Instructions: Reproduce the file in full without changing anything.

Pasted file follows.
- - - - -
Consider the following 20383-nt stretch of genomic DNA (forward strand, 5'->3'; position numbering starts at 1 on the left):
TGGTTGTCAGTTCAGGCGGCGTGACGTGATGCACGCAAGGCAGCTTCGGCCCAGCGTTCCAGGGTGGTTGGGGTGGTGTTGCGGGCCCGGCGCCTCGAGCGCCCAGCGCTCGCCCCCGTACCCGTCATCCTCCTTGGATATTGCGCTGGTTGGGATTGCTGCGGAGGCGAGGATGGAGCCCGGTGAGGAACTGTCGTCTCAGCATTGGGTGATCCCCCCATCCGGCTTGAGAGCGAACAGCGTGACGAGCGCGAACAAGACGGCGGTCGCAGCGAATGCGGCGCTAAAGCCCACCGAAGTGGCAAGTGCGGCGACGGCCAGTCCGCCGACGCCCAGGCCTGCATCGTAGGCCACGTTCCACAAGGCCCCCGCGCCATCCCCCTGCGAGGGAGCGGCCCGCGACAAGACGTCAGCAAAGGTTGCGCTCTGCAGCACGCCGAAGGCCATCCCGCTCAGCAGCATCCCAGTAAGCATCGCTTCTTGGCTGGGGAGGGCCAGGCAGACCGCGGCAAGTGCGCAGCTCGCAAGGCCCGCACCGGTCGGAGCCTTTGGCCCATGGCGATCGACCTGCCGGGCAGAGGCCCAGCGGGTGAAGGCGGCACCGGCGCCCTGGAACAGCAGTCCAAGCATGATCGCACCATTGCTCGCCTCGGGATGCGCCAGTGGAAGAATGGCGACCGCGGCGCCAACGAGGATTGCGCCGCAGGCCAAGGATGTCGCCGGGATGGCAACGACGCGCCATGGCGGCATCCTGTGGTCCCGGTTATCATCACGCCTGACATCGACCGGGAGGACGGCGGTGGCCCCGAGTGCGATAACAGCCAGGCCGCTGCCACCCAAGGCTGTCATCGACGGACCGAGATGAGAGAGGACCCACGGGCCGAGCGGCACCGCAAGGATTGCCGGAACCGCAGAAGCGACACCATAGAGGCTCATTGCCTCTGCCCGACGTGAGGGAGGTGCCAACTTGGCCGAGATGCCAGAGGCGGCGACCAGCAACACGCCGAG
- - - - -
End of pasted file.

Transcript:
Consider the following 20383-nt stretch of genomic DNA (forward strand, 5'->3'; position numbering starts at 1 on the left):
TGGTTGTCAGTTCAGGCGGCGTGACGTGATGCACGCAAGGCAGCTTCGGCCCAGCGTTCCAGGGTGGTTGGGGTGGTGTTGCGGGCCCGGCGCCTCGAGCGCCCAGCGCTCGCCCCCGTACCCGTCATCCTCCTTGGATATTGCGCTGGTTGGGATTGCTGCGGAGGCGAGGATGGAGCCCGGTGAGGAACTGTCGTCTCAGCATTGGGTGATCCCCCCATCCGGCTTGAGAGCGAACAGCGTGACGAGCGCGAACAAGACGGCGGTCGCAGCGAATGCGGCGCTAAAGCCCACCGAAGTGGCAAGTGCGGCGACGGCCAGTCCGCCGACGCCCAGGCCTGCATCGTAGGCCACGTTCCACAAGGCCCCCGCGCCATCCCCCTGCGAGGGAGCGGCCCGCGACAAGACGTCAGCAAAGGTTGCGCTCTGCAGCACGCCGAAGGCCATCCCGCTCAGCAGCATCCCAGTAAGCATCGCTTCTTGGCTGGGGAGGGCCAGGCAGACCGCGGCAAGTGCGCAGCTCGCAAGGCCCGCACCGGTCGGAGCCTTTGGCCCATGGCGATCGACCTGCCGGGCAGAGGCCCAGCGGGTGAAGGCGGCACCGGCGCCCTGGAACAGCAGTCCAAGCATGATCGCACCATTGCTCGCCTCGGGATGCGCCAGTGGAAGAATGGCGACCGCGGCGCCAACGAGGATTGCGCCGCAGGCCAAGGATGTCGCCGGGATGGCAACGACGCGCCATGGCGGCATCCTGTGGTCCCGGTTATCATCACGCCTGACATCGACCGGGAGGACGGCGGTGGCCCCGAGTGCGATAACAGCCAGGCCGCTGCCACCCAAGGCTGTCATCGACGGACCGAGATGAGAGAGGACCCACGGGCCGAGCGGCACCGCAAGGATTGCCGGAACCGCAGAAGCGACACCATAGAGGCTCATTGCCTCTGCCCGACGTGAGGGAGGTGCCAACTTGGCCGAGATGCCAGAGGCGGCGACCAGCAACACGCCGAG